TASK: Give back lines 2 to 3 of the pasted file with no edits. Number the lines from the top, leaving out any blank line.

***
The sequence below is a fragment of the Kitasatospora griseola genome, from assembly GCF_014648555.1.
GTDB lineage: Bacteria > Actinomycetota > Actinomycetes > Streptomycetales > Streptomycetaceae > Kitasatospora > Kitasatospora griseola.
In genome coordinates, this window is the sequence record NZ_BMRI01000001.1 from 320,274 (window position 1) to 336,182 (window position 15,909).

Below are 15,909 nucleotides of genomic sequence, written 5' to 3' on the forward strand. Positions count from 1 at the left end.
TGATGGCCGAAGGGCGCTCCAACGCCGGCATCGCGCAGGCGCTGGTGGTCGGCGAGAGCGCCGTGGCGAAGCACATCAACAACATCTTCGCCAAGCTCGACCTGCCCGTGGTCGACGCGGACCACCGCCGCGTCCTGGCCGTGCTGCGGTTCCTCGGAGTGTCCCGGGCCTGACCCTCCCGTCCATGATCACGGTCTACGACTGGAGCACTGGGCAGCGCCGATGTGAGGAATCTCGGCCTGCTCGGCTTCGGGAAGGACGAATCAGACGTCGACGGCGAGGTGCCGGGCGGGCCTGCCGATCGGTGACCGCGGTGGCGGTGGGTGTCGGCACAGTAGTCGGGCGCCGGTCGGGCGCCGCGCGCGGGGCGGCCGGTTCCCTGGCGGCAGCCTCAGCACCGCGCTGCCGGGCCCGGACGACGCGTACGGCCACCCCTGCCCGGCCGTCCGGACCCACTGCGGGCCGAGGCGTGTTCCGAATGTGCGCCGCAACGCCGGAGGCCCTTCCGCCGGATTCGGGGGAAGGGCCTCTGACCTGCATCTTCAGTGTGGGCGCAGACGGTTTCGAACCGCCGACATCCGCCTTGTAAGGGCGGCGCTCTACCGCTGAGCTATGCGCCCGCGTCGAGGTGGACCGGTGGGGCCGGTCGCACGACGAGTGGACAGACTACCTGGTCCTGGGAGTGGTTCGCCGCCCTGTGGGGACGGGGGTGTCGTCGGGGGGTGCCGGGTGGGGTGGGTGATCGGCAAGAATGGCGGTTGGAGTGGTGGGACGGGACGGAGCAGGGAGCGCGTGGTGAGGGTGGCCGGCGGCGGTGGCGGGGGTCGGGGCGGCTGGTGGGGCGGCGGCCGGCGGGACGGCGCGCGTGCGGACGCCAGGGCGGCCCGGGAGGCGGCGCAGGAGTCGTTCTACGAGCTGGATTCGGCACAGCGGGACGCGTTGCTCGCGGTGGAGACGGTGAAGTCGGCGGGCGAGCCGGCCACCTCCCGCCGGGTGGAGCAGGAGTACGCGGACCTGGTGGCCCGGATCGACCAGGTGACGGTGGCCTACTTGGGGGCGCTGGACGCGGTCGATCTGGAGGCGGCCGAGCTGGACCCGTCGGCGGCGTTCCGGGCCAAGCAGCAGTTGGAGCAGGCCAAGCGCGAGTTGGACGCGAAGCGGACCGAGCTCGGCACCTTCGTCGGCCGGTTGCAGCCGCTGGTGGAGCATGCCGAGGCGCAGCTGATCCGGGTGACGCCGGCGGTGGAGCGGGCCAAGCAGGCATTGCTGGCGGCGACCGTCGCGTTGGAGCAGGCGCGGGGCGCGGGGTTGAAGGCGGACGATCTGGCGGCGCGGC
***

GTDB lineage: Bacteria > Actinomycetota > Actinomycetes > Streptomycetales > Streptomycetaceae > Kitasatospora > Kitasatospora griseola.
In genome coordinates, this window is the sequence record NZ_BMRI01000001.1 from 320,274 (window position 1) to 336,182 (window position 15,909).